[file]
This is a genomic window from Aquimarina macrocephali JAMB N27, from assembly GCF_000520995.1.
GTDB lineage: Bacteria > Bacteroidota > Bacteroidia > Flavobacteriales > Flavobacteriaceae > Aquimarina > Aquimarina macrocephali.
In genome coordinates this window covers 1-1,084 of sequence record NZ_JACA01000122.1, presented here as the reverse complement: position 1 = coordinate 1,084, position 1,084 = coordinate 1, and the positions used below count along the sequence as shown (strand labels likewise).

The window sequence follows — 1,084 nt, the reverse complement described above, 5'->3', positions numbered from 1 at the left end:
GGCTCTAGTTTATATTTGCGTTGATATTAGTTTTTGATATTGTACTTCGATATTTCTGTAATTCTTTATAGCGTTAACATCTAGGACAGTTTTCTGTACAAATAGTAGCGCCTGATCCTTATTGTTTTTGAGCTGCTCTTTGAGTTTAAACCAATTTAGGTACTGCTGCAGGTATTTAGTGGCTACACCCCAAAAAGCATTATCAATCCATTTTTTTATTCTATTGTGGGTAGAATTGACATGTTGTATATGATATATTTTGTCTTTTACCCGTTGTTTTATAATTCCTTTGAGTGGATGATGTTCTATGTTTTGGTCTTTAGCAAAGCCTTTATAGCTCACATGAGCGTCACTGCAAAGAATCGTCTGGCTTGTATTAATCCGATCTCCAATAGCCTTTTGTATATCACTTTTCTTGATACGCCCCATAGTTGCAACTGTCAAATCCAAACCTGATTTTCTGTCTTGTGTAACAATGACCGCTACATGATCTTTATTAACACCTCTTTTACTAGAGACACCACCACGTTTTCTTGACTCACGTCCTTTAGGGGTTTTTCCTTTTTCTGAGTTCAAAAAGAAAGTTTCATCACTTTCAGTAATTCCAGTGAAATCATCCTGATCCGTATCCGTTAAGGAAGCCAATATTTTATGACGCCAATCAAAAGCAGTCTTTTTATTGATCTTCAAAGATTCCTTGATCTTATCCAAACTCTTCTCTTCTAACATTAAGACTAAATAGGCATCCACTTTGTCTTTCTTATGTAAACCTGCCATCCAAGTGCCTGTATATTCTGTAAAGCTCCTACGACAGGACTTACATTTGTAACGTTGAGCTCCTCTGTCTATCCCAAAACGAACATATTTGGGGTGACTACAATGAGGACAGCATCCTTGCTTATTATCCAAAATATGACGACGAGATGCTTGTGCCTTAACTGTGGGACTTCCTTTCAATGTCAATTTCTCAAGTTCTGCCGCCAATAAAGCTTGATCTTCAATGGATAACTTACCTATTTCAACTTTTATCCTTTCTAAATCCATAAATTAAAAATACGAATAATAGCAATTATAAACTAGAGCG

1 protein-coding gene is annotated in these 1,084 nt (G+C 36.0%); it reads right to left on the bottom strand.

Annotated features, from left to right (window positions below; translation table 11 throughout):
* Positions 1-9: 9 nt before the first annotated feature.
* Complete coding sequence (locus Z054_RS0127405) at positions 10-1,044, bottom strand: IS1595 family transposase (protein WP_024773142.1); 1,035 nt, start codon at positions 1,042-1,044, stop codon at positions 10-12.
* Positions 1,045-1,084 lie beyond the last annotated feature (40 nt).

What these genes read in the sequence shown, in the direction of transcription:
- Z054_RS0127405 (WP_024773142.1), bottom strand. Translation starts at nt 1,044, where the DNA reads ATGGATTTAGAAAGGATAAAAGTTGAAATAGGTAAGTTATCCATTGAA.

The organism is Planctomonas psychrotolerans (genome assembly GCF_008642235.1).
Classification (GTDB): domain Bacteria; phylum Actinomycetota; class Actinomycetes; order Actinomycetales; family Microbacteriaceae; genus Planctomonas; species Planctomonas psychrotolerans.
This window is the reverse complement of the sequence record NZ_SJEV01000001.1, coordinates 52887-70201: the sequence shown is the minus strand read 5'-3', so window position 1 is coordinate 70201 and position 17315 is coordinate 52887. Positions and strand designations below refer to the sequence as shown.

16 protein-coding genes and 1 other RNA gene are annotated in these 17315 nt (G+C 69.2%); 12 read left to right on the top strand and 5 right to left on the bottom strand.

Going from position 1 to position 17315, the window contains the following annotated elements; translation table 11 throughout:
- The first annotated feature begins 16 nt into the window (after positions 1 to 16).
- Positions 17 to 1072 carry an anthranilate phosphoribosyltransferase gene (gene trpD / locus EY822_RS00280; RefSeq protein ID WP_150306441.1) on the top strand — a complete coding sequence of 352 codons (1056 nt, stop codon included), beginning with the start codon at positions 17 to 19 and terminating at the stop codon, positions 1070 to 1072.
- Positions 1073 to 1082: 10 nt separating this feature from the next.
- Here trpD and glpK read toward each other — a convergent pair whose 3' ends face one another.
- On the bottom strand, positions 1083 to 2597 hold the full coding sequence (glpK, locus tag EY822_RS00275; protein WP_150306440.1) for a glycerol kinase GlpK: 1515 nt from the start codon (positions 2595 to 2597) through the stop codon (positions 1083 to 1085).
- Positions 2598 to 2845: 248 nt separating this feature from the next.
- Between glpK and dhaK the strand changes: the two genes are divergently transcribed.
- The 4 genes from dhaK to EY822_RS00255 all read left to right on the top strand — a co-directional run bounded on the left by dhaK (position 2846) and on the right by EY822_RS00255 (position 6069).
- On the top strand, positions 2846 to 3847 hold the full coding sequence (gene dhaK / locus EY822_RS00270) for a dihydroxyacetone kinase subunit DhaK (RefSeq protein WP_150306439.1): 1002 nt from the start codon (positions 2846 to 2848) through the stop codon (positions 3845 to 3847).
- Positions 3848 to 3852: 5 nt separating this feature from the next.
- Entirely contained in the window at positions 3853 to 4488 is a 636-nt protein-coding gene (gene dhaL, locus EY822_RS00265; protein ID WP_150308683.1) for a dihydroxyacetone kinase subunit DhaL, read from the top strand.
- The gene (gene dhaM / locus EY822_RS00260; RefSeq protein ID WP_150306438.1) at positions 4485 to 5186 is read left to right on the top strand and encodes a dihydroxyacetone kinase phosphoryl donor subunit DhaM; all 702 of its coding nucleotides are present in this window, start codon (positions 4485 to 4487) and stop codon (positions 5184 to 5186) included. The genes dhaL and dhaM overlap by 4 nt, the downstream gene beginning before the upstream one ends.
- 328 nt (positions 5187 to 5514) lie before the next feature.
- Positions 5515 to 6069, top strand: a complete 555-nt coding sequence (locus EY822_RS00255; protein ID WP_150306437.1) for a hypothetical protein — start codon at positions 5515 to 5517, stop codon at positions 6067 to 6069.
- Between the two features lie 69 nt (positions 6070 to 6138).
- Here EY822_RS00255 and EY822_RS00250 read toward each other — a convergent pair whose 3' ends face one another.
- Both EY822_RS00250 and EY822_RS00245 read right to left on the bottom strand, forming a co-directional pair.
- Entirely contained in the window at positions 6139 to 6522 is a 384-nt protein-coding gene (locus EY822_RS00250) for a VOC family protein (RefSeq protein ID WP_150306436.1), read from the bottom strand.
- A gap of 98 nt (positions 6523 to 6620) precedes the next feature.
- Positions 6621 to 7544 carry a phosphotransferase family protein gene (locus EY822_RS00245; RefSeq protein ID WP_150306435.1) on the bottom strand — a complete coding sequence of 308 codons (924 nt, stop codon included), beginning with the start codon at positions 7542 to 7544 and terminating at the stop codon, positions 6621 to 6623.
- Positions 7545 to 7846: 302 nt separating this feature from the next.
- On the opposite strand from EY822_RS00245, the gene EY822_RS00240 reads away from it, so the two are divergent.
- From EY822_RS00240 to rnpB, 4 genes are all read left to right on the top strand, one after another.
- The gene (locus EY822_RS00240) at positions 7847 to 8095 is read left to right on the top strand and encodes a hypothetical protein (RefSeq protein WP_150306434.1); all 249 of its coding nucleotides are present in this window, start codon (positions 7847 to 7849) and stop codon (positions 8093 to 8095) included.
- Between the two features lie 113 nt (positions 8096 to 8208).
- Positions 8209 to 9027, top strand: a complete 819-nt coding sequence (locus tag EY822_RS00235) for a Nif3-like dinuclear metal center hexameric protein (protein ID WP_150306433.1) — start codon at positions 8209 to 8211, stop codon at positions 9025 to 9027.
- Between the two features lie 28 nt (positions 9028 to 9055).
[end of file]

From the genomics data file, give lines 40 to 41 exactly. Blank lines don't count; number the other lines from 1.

- From EY822_RS00240 to rnpB, 4 genes are all read left to right on the top strand, one after another.
- The gene (locus EY822_RS00240) at positions 7847 to 8095 is read left to right on the top strand and encodes a hypothetical protein (RefSeq protein WP_150306434.1); all 249 of its coding nucleotides are present in this window, start codon (positions 7847 to 7849) and stop codon (positions 8093 to 8095) included.